The ability to control feelings and emotions usually comes with maturity. Because learning self-control is a process, parents often experience a lack of self-control in toddlers. While not pleasant, these behavior issues are normal in young children. Once you understand your toddler’s actions and the reasons behind them, encouraging more acceptable behavior will be the next step.
The Young Child’s Brain
The prefrontal cortex is not developed in a baby. Because this area of the brain is responsible for reasoning, the child will not exhibit impulse control and focused attention initially. In average children without imbalances or disorders, the prefrontal cortex starts to match up with the rest of a child’s brain around the age of 4.
Set Firm Expectations
Although a toddler cannot conform to extreme or unrealistic expectations, it’s important to set firm expectations with your child so she learns from the beginning. Your toddler might not always be able to exert self-control to conform to your expectations, but with practice your child will learn and develop these skills. Keep expectations basic with a young toddler — perhaps limiting your expectations to avoiding dangerous activities such as climbing high places and running into the street. Initially, you will need to supervise your child continuously to ensure she follows the rules. When she doesn’t follow the rules, pick her up and prevent her from doing something dangerous. As your child gets a little older, she’ll learn the expectations and she’ll learn how to follow the rules.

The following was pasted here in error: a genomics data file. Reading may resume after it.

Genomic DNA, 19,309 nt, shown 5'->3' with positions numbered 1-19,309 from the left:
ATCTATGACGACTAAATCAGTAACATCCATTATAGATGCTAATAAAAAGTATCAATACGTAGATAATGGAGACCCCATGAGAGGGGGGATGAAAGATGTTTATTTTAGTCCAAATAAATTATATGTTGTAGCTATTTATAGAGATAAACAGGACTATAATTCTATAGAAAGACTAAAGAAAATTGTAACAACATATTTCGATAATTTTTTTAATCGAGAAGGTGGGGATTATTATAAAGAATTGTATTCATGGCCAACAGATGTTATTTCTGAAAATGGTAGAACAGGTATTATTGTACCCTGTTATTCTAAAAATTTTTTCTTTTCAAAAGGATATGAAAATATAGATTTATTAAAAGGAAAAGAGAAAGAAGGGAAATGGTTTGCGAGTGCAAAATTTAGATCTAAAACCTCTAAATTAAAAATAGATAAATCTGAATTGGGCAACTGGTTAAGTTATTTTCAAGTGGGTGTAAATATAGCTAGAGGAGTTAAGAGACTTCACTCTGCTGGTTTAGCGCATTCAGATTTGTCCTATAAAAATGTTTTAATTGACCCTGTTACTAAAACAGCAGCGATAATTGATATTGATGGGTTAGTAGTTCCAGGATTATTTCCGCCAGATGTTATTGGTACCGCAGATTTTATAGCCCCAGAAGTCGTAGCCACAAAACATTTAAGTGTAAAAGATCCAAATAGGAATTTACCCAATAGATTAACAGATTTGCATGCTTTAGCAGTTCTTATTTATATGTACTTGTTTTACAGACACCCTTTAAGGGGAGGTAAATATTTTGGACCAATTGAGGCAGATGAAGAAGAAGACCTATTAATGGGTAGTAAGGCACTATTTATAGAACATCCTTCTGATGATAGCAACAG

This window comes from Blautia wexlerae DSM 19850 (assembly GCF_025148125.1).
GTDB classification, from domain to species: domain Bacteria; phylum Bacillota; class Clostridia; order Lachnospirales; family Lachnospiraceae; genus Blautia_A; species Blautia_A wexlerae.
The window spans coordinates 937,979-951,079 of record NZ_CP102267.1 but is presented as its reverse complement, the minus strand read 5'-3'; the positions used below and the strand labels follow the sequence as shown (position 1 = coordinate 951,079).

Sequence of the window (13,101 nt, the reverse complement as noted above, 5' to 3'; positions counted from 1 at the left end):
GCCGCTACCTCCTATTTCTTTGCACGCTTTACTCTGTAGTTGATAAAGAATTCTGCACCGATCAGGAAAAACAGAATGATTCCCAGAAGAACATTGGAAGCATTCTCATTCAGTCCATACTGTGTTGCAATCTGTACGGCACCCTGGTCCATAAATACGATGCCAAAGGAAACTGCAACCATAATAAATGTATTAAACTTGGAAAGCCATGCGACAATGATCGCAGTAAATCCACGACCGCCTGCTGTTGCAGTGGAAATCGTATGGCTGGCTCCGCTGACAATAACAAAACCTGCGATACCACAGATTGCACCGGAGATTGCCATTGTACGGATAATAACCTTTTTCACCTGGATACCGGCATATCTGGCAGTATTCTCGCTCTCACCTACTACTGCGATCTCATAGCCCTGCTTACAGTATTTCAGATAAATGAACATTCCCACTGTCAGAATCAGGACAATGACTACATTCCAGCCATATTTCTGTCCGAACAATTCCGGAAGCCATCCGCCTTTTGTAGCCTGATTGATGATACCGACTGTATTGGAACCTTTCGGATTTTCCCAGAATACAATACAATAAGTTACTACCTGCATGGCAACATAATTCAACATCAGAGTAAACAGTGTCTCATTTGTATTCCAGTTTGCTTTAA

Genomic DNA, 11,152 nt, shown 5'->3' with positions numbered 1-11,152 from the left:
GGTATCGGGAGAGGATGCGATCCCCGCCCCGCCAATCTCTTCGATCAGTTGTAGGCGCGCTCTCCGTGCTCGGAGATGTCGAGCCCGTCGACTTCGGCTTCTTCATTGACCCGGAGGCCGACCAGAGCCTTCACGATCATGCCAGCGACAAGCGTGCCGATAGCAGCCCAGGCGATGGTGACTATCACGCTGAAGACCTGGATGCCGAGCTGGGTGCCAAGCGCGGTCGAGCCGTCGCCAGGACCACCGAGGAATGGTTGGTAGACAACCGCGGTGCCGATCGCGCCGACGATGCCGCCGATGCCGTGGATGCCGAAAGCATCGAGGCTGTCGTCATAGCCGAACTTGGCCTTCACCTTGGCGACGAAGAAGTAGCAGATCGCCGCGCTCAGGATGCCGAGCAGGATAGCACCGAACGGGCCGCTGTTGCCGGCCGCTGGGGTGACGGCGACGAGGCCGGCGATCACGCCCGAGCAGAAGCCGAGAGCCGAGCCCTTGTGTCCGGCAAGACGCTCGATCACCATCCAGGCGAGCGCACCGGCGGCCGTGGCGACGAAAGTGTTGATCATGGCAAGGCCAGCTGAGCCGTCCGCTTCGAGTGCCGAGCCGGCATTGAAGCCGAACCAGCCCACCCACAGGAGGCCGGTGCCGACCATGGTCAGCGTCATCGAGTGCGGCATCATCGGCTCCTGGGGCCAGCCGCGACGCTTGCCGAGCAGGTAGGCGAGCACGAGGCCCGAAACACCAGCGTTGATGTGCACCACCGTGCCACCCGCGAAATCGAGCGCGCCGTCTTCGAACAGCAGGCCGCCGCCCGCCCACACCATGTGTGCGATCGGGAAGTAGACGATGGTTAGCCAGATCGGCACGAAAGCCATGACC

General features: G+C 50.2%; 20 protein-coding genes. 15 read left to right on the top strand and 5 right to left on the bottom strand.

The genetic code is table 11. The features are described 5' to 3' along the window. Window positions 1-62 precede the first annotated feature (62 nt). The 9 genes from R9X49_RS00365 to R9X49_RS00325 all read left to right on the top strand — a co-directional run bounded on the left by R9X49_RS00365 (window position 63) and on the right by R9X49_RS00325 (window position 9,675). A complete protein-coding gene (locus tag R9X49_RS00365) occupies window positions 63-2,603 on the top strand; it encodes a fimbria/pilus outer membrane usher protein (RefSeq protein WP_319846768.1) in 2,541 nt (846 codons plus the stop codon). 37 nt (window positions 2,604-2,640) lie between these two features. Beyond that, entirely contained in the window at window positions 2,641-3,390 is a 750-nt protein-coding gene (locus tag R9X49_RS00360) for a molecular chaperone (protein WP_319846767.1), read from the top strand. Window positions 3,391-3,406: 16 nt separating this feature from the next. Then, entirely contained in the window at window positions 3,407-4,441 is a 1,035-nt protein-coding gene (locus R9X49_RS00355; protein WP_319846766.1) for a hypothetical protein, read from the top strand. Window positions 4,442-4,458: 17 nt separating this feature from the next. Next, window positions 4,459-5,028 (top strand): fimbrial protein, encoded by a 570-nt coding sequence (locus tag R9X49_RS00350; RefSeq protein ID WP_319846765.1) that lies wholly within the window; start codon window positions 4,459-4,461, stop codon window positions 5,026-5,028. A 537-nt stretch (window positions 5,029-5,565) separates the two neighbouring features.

Firm and gentle consistency is the key to teaching a toddler self-control. Even though the toddler will exhibit little self-control at first, he will learn with time. For example, a toddler might learn not to run into the street or touch a hot stove. You won’t be able to trust your child to exhibit reliable self-control, however. With increased verbal skills after your child turns 2, the toddler will develop more self-control. In addition, the development of conscience in a 2-year-old will have a significant effect on the child’s self-control. A conscience helps the child learn judgment when making decisions.
Check Your Example
One of the most effective ways to teach your child is by example. Even a very young child learns to model her behavior by the behavior she sees around her. If you typically slam objects, throw items, yell when you get angry and stomp your feet, it’s likely your toddler will learn these behaviors and repeat them. In contrast, if your child sees you experience frustration and anger, but not react negatively, you teach your child self-control. Make frequent efforts to show your child how to react with self-control so your toddler learns how you want her to behave.